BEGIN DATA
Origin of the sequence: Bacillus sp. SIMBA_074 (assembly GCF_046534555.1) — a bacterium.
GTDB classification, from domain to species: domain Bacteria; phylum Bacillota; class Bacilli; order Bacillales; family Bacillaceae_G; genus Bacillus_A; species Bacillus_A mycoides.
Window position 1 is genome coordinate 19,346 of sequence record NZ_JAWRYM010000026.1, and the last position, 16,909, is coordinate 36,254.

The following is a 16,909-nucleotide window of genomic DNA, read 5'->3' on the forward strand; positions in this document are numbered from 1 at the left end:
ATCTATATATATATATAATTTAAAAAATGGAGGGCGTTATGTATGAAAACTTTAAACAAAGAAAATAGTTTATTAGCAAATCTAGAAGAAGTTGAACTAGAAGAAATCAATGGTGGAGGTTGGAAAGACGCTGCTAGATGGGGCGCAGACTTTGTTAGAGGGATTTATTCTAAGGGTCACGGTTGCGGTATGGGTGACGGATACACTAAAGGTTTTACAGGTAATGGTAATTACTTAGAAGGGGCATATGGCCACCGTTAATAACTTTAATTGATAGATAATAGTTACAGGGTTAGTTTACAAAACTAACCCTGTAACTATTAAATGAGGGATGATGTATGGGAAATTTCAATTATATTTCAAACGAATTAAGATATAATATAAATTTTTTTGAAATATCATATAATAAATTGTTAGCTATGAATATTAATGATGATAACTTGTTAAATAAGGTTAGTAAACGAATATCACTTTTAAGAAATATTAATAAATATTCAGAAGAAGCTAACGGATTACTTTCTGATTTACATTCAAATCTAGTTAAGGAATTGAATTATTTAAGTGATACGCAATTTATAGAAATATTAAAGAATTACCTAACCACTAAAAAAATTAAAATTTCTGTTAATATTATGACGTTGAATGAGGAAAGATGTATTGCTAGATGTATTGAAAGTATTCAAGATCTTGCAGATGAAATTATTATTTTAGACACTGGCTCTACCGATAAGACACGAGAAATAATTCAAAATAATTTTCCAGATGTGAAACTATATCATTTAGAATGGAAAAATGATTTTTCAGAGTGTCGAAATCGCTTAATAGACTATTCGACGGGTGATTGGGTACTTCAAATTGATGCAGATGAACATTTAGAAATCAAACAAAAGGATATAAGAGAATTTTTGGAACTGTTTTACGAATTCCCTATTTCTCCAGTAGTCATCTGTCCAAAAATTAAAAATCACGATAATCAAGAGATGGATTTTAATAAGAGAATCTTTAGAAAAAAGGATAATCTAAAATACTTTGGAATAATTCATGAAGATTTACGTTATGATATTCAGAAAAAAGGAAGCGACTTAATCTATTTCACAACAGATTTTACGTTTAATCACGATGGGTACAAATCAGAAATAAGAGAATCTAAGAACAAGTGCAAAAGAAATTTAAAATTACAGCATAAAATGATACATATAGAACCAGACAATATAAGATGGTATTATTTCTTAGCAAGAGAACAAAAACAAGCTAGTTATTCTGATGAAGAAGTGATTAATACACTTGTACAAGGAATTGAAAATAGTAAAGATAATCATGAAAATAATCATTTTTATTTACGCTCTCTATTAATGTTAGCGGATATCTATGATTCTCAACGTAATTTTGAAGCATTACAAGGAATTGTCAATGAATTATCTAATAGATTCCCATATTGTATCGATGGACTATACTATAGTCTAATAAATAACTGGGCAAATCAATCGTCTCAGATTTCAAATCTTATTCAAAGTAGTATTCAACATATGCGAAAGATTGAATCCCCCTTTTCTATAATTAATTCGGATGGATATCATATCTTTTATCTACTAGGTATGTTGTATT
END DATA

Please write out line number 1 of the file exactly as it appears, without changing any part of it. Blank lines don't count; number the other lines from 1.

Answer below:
Origin of the sequence: Bacillus sp. SIMBA_074 (assembly GCF_046534555.1) — a bacterium.